As long as the Constitution, as currently written and interpreted, forms the basis of our social contract here in the United States, I do not fear for the future of our Republic.

The left sees the Constitution as an impediment to implementing some of it’s more radical changes, which is why they have politicized the judicial branch since at least 1987 (going perhaps as far back as Roosevelt). Very few people can boast about their last name turning into a verb, but Robert Bork is one of them.
Antonin Scalia, the current bete noir of the far left, was appointed to the Supreme Court just a year prior in 1986 and confirmed 98-0. Anyone think he’d garner a near unanimous vote were he to be nominated in the current political environment?
Scalia has a lifetime appointment to the Supreme Court and cannot be forced to leave unless impeached, but that doesn’t stop the left from continuing their attacks. This is because Scalia aggressively promotes and defends his originalist ideas. Clarence Thomas, the other originalist on the Court, keeps a relatively lower profile and doesn’t speak or write as often.
The left can’t remove Scalia from office, but it can aggressively and falsely attack his writings and speeches as evidenced by the latest smear in Salon today from Heather Digby Parton. Ms. Parton, according to her bio, is "the winner of the 2014 Hillman Prize for Opinion and Analysis Journalism."
Having no idea what that prize is, I looked it up. It’s new – only two years old – and last year’s winner is a gentleman named Andrew Sullivan, apparently having fully recovered from his in-patient stay at the Sarah and Trig Palin Obsessive Compulsive Center for Adults. So it’s a liberal organization handing out writing prizes to liberal writers they agree with. Cool.
It’s likely that Ms. Parton’s current column wasn’t included in her submission for the award, because it’s a lazy rehash of a Think Progress post that she links to. Note what Ms. Digby doesn’t do – link to Scalia directly. This is 2014 after all and SCOTUS releases all of their decisions for public consumption. Google took .02129 seconds to find this.
A cursory read demonstrates that Scalia is making a legal and procedural point and as someone not schooled in law I don’t have the tools to evaluate his legal reasoning. I can assume it wasn’t persuasive, as his was a dissent, but Ms. Digby isn’t concerned with Scalia’s legal reasoning.
She wants to attack his character. She thinks he’s "depraved."
Ms. Digby is against the death penalty, that much is certain from her column. So am I. So are many Libertarians. I sympathize with the "what if the person convicted turns out to be innocent" argument, but that’s not the basis for my objection. I don’t believe we should ever empower the government to terminate another person’s life. Period.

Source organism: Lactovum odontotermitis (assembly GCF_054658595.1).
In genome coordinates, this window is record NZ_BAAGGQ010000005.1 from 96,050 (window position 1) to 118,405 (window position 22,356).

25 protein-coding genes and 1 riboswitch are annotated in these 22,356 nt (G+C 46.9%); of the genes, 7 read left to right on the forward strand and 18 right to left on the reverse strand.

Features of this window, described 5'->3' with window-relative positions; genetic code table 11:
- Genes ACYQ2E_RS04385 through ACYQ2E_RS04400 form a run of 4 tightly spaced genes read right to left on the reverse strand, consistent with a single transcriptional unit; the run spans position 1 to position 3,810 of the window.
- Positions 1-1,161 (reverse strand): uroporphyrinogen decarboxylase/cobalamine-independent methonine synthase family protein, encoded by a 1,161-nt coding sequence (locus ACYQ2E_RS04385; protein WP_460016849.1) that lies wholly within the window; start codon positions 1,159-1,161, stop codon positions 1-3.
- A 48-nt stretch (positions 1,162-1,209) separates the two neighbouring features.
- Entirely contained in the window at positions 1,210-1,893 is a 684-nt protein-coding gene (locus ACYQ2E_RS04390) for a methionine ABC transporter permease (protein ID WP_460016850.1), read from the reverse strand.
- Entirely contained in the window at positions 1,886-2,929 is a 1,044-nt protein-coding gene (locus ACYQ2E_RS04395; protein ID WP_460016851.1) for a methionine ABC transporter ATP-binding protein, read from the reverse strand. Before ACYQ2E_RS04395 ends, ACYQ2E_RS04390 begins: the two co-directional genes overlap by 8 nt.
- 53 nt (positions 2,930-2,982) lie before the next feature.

The Founders didn’t see it that way. They wrote the Constitution so as to prohibit "cruel and unusual punishment" and in their day execution was neither cruel nor unusual. But they didn’t proscribe execution in certain cases either. That question, like so many others, is left to the states to decide.
I accept this state of affairs. I understand that Constitution allows execution but I have the opportunity – and the duty, if I feel strongly – to persuade my fellow citizens that the exercise of that authority is morally wrong.
For the left, and Ms. Digby apparently, this is an unconscionable state of affairs. If something is "right" by their worldview, then everyone else must accept and be governed by that worldview. It forms the basis for much of the legal reasoning – aka the "living Constitution" – which results in granting legal meaning to an old text which it did not have at the time it was drafted.
"Cruel and unusual punishment" is a perfect example. There is no possible way that the Founders thought they were outlawing execution by using this phrase. But to society in 2014, many of us think of execution as both cruel and unusual. We attach a meaning to that phrase that the people who democratically enacted the law did not and would not have attached to it.
The progressive argument – that despite the original meaning of the text we should attach a new meaning to the words – misses a step. It grants the judiciary a power normally reserved for the legislature. States can outlaw capital punishment, and 18 have plus the District of Columbia. But those on the far left don’t want to go through the messy process of persuading people – they’re right after all, why would they need to persuade anyone?
All of this leads Ms. Digby to take the story of two men wrongly convicted of murder in 1983 and sentenced to death row – a great argument against giving the government the power to terminate a life and a wonderful example of how innovation and science can add clarity to an imperfect system – and turns it into a scathing and untruthful attack on Justice Scalia. She might sincerely care about getting rid of the death penalty, but that, apparently, is not her goal.
Scalia must be discredited lest his ideas permeate the minds of impressionable law students who may one day succeed him on the Supreme Court. Because as long as the Constitution remains in place, the progressive agenda is limited in it’s scope.
I will be hereby be nominating myself for the 2015 Hillman Prize for Opinion and Analysis Journalism. Something tells me my politics will prevent me from winning, but based on this column I suspect my analysis journalism skills far surpass those of Ms. Digby.
0 0 votes
Article Rating